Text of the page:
Our Councillors have the right to access information held by the Shepway District Council (SDC). The powers that enable them are S.100F LGA 1972 and the Local Authorities (Executive Arrangements) (Access to Information) (England) Regulations 2000. They can also use the common law ‘Need to Know’. Also like the rest of us our Cllrs have a right to access information using The Freedom of Information Act 2000 and EI Regulations and S.17 Local Government and Finance Act 1982
So to put that into context, those Cllrs who sit on the Licensing & Planning Committee as an example, can ask for and see the financial viability assessment which would inform them of how many affordable homes would be on the site and how much social housing will or will not be included.
Our Councillors could if they were so minded ask for information relating to Princes Parade, Otterpool Park, the Lorry Park and other developments across our wonderful district. Of course that said, they may be able to view the information but not necessarily be able to publish/share the information because of confidentiality.
A Cllr must not disclose information given to them in confidence nor disclose information acquired which they believe is of a confidential nature, unless they: a) have received the consent of a person authorised to give it; or b) are required by law to do so.
If on the other hand the councillor has accessed the information via the provisions of the Act or the common law ‘need to know’ then in some cases the information may still be confidential and the councillor bound by confidentiality. In that case they should not publish or otherwise disclose the information to a third party.
If information is accessed using the Freedom of Information / Environmental Information Regulations provisions the information can be regarded as public and the councillor may share the information with others.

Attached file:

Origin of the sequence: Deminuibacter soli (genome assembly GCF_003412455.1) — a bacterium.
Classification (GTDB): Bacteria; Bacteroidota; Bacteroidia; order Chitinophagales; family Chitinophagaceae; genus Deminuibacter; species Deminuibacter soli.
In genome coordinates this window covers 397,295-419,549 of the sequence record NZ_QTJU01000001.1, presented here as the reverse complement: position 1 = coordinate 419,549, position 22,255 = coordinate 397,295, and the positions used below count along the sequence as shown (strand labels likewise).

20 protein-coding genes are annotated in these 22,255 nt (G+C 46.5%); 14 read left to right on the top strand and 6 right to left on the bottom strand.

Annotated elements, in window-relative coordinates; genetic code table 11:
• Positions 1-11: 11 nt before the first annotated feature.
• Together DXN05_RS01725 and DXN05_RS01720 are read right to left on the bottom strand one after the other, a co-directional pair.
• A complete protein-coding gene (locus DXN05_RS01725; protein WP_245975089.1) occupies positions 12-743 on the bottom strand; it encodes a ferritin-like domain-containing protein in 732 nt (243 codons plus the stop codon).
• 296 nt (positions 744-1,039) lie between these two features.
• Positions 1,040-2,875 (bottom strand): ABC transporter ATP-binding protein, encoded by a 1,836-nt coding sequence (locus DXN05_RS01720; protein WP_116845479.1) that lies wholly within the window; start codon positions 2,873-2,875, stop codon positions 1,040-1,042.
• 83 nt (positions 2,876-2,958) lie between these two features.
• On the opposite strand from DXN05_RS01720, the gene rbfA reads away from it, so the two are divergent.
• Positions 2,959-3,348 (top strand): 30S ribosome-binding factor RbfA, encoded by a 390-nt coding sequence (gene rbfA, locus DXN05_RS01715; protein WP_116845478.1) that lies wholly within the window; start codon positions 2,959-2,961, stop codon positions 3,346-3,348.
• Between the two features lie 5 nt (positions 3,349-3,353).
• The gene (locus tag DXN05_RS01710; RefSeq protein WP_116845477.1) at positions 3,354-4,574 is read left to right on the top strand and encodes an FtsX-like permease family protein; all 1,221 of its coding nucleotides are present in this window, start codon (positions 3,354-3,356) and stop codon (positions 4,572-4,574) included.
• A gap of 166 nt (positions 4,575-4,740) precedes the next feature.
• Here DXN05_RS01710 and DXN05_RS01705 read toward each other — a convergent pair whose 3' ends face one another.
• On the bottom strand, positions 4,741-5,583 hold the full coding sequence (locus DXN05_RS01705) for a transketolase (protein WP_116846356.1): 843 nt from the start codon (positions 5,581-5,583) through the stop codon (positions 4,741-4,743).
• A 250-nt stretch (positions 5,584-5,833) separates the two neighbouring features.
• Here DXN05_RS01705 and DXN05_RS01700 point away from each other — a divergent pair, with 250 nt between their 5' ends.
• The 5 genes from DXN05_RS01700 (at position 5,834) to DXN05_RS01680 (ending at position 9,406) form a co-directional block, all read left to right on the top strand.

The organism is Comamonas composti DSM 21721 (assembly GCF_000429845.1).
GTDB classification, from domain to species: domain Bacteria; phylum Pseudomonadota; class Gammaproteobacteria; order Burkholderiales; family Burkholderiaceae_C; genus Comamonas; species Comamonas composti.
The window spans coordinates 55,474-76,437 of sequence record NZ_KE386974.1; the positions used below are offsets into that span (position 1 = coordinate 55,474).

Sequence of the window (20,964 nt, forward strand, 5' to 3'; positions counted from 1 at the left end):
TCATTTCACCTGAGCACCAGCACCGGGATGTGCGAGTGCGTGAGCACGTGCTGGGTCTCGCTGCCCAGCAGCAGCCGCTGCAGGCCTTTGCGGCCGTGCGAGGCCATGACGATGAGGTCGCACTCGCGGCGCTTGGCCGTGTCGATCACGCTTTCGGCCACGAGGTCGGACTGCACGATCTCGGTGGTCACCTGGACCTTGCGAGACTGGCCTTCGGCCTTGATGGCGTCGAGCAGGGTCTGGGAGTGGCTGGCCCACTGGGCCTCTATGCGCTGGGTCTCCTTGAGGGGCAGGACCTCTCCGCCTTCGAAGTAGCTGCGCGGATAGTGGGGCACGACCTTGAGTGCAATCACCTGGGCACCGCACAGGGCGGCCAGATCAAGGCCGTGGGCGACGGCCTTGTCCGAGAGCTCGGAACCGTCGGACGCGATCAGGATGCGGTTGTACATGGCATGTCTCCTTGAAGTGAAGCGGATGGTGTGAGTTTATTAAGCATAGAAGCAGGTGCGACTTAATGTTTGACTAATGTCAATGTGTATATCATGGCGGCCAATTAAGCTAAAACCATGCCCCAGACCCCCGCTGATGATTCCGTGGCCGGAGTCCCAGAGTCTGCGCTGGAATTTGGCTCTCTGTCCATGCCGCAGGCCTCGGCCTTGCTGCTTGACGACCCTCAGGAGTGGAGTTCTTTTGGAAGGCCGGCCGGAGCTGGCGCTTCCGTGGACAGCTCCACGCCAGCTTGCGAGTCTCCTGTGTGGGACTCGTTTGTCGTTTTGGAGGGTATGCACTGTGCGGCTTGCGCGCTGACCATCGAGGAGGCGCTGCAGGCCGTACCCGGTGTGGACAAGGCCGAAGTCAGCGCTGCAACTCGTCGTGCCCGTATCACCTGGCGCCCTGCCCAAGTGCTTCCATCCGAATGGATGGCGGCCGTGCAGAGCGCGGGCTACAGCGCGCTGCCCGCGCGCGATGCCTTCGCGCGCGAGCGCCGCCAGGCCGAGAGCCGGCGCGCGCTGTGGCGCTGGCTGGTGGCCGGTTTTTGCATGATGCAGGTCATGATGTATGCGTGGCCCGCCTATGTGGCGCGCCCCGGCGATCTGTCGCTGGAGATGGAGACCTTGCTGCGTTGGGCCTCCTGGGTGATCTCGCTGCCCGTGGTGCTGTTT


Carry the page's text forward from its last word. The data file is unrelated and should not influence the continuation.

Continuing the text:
How many of our Cllrs have ever used FOI or EIR’s to gain information? We know of one Cllr who sits on Hythe Town Council who has. As for the rest of our Cllrs we simply do not know but you could always ask them
Additionally there is a feature of Common Law called the ‘Need to Know’. Under common law principles members of authorities have the right to access information held by the authority where it is reasonably necessary to enable the member to properly perform their duties as a councillor (Ex p Hook 1980). The House of Lords coined the phrase ‘need to know’ in a case involving a councillor who asked for access to a social services adoption file in order to assist in making an informed decision on a housing matter. The HL found that even though the councillor wasn’t a member of the social service committee they had established a bone fide need to know the information due to their role as a councillor.
Councillors have a statutory right to inspect any books, deeds, contracts, bills, vouchers and receipts prior to the annual audit (Section 17, Local Government Finance Act, 1982). Meaning they can ask for our CEO Alistair Stewart’s expenses, or Dr Susan Priest’s expenses or Jeremy Chambers expenses as an example. They also have a right to inspect accounts and to take copies throughout the year (Section 228(3), Local Government Act, 1972).
So if you want your Cllr to become more proactive regardless of what committee they sit on, or party they belong to, you can now ask them to ask for information. Of course they may not always get it, but nothing ventured nothing gained.
Finally, we have sent information to Cllr Suzanne Brimm Cabinet Member of Housing for Thanet District Council, as a source has informed us of electrical safety issues in Thanet Council owned housing stock. WE do not suspect the Council to give her such information, so we thought we’d oblige, lets see if she acts on the issue.
The Shepwayvox Team
Dissent is NOT a Crime
Parts of this article first appeared in The Local Government Lawyer and we are grateful to the author and the LGL for allowing us to publish.